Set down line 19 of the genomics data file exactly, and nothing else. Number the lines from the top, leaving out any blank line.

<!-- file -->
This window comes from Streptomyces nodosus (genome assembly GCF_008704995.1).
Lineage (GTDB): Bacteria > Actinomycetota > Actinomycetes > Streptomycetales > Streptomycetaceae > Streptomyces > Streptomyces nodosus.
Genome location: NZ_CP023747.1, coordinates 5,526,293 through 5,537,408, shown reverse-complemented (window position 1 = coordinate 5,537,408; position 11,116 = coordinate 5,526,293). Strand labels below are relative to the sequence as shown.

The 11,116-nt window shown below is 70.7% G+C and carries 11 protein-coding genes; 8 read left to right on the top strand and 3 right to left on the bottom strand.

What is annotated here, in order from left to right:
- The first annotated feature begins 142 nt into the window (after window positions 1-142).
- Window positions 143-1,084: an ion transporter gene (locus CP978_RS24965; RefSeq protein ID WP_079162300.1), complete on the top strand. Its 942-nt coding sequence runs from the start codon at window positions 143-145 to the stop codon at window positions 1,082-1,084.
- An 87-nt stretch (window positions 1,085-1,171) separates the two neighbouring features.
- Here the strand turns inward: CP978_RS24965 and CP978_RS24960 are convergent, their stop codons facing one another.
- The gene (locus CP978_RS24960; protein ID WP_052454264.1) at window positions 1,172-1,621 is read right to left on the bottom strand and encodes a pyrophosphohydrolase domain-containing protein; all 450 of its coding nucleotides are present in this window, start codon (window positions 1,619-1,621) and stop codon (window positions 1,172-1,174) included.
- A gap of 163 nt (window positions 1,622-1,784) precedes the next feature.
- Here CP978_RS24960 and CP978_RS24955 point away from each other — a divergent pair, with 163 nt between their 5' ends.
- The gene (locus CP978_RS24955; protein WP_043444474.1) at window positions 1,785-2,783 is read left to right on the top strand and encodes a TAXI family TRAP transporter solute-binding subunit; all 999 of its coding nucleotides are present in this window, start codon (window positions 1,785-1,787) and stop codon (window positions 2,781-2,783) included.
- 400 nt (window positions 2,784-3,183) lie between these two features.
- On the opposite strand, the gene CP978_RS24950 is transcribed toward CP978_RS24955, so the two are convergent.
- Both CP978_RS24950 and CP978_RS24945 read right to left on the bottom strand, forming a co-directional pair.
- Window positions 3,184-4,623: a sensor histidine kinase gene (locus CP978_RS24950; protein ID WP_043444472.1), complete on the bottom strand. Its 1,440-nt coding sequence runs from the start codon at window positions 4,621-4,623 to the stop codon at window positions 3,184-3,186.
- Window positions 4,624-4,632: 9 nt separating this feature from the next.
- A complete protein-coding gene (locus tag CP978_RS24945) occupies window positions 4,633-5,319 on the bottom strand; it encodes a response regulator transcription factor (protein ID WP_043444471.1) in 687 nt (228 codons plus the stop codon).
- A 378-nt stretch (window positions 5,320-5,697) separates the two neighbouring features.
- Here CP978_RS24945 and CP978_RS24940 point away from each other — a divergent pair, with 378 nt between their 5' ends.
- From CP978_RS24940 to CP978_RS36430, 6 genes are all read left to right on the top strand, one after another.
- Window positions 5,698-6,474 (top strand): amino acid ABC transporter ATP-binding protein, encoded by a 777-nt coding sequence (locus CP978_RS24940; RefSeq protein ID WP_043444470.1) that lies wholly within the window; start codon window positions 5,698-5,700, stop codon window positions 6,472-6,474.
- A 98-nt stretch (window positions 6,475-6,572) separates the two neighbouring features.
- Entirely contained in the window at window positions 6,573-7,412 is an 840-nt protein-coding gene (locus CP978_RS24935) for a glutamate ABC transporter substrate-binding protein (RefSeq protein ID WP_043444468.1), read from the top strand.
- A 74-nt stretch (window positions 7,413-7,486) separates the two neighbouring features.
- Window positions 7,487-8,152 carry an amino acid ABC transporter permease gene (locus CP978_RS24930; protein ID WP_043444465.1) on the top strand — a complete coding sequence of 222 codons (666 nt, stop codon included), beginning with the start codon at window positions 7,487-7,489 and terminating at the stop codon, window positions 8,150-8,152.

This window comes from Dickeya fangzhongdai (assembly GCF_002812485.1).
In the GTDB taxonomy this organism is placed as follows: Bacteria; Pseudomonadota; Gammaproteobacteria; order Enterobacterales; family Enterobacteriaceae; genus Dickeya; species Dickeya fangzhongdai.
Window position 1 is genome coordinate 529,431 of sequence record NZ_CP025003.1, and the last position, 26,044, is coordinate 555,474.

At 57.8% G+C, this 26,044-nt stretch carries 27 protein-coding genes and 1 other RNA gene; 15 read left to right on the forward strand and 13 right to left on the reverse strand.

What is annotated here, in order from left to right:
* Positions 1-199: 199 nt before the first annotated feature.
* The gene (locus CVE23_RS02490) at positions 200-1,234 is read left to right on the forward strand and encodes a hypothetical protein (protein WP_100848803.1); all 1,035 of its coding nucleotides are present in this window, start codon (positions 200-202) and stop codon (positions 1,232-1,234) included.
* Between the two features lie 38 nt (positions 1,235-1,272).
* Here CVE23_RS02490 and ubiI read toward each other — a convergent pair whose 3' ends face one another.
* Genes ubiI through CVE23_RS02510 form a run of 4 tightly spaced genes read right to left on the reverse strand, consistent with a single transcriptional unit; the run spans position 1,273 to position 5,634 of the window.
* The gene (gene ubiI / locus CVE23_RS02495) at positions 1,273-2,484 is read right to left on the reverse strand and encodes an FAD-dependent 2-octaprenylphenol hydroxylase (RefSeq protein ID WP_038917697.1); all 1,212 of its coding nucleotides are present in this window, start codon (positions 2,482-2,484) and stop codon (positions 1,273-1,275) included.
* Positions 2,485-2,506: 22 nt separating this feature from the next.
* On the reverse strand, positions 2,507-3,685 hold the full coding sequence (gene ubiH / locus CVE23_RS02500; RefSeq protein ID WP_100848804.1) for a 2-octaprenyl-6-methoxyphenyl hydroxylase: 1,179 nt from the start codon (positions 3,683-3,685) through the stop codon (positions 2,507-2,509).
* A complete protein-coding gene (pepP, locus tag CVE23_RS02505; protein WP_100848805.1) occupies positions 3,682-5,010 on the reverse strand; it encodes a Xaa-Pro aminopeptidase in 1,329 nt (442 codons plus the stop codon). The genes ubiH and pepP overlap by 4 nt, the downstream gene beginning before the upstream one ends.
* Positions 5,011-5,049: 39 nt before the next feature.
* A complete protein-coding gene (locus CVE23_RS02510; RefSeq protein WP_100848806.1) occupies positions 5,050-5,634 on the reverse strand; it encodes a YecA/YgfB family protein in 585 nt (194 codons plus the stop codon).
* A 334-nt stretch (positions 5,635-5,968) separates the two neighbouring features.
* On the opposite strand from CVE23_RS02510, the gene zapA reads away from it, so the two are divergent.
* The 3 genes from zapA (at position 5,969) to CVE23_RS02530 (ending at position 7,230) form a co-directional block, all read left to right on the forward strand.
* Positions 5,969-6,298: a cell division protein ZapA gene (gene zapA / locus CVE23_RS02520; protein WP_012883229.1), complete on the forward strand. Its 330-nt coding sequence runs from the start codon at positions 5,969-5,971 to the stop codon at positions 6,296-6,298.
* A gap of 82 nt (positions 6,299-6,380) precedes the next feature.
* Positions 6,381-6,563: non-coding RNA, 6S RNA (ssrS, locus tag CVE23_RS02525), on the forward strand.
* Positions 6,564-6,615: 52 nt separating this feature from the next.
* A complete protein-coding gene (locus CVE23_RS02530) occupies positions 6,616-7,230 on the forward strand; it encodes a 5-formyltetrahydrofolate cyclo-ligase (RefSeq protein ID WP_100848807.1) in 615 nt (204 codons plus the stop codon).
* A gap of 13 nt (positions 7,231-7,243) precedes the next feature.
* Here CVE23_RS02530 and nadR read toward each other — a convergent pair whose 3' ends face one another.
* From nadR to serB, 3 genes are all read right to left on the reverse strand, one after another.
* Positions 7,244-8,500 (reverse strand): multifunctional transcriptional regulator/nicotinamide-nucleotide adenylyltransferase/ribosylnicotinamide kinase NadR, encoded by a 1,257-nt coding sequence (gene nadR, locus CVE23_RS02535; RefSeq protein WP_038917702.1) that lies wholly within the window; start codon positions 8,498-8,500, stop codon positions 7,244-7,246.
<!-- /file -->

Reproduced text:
- A complete protein-coding gene (locus tag CP978_RS24945) occupies window positions 4,633-5,319 on the bottom strand; it encodes a response regulator transcription factor (protein ID WP_043444471.1) in 687 nt (228 codons plus the stop codon).